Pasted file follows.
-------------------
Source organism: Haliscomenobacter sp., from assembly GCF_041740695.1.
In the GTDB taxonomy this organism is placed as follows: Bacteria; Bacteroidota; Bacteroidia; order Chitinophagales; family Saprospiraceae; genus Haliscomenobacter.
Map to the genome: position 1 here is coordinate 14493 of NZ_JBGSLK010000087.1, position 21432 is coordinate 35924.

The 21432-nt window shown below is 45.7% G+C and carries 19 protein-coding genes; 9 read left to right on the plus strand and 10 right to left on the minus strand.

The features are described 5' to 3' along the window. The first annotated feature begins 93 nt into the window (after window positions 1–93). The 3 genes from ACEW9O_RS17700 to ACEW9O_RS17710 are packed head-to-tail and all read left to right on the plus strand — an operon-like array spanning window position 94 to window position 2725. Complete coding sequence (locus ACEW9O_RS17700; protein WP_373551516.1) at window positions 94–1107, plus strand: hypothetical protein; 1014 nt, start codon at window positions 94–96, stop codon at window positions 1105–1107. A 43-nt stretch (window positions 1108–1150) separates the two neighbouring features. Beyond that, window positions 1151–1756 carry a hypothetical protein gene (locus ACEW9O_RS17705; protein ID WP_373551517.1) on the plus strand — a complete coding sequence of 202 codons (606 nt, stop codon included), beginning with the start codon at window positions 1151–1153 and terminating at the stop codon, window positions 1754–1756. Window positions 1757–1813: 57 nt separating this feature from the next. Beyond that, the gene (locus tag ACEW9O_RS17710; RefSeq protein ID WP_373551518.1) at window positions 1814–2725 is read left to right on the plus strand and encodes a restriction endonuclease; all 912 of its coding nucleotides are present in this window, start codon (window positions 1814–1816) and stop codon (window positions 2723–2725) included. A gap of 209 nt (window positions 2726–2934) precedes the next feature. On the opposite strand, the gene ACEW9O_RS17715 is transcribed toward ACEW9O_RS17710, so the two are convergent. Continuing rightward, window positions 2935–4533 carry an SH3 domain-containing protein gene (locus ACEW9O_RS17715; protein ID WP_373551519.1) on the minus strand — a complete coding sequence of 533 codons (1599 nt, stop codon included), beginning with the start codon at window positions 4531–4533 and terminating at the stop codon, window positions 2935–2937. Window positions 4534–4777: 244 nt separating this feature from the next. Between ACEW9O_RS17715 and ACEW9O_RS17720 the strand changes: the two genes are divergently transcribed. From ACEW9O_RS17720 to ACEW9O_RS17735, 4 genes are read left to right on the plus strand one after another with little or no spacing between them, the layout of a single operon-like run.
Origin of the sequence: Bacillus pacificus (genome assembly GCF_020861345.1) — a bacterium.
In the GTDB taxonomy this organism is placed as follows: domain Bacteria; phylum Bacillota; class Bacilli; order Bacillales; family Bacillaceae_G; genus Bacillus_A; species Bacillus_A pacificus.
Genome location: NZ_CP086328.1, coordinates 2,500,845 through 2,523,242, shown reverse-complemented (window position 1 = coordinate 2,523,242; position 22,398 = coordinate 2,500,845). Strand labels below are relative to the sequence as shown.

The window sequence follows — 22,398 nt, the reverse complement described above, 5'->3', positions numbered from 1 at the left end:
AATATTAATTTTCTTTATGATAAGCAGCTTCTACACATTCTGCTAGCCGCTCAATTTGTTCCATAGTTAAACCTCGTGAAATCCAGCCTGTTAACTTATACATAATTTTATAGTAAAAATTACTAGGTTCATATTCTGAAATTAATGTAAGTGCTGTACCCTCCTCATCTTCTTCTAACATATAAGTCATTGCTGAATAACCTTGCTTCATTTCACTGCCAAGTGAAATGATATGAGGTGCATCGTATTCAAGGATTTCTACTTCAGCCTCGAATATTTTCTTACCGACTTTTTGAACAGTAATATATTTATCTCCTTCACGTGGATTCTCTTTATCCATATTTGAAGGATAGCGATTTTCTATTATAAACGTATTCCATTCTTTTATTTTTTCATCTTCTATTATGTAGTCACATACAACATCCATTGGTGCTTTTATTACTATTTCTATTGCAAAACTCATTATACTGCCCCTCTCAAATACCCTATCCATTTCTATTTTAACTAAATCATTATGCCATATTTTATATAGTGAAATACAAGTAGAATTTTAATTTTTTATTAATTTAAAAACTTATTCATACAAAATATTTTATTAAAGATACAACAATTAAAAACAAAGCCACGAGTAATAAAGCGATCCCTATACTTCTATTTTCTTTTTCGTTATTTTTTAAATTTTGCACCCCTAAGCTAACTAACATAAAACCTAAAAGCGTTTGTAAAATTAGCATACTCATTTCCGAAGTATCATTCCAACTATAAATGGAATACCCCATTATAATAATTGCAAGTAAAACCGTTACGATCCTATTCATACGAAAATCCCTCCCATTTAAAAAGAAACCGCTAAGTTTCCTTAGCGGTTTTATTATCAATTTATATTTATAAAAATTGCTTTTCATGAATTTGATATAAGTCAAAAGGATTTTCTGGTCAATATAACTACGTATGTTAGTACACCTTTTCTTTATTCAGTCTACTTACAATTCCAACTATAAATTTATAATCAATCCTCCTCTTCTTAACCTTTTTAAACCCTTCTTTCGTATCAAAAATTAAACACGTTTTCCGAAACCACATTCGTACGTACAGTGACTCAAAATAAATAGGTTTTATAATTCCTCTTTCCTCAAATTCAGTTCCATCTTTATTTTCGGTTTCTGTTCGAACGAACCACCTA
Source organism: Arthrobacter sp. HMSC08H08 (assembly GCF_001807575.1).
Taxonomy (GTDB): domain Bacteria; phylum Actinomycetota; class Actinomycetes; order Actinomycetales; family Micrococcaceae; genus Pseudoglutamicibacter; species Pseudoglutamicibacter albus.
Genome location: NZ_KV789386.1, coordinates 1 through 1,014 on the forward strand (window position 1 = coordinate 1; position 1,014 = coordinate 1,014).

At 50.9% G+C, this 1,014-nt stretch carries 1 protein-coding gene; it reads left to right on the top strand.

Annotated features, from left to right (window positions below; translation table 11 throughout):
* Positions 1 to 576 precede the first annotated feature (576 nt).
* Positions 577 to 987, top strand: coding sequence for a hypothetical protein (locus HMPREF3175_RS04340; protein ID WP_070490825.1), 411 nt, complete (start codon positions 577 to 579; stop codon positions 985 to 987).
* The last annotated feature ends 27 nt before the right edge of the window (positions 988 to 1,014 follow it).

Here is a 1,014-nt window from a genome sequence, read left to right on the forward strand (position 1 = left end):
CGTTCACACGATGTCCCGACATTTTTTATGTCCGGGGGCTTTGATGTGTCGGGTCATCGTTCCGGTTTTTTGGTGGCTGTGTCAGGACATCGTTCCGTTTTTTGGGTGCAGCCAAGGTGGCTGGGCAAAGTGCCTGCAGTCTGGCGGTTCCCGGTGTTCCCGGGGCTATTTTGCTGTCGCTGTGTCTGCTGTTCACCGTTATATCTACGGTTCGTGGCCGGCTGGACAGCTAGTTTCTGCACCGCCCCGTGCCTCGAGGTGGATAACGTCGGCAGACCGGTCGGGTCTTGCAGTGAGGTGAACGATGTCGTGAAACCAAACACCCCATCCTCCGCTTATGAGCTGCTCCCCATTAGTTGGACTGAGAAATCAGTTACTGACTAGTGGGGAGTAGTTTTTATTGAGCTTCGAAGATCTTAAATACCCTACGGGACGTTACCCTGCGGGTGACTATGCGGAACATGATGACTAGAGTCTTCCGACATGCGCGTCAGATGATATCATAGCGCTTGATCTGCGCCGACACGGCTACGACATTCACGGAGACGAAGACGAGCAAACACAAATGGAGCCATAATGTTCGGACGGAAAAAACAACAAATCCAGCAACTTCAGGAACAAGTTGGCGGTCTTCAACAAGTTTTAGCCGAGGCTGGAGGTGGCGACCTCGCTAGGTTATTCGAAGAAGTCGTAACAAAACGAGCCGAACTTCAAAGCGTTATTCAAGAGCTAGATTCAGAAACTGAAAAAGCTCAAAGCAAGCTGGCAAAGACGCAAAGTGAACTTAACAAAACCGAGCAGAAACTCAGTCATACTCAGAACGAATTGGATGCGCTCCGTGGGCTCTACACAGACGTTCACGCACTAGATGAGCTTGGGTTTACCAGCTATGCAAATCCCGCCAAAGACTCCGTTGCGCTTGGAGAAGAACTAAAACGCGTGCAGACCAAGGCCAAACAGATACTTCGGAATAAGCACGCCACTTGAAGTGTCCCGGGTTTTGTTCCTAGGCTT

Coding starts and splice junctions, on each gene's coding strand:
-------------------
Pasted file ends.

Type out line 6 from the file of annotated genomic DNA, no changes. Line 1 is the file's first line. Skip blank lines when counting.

Origin of the sequence: Bacillus pacificus (genome assembly GCF_020861345.1) — a bacterium.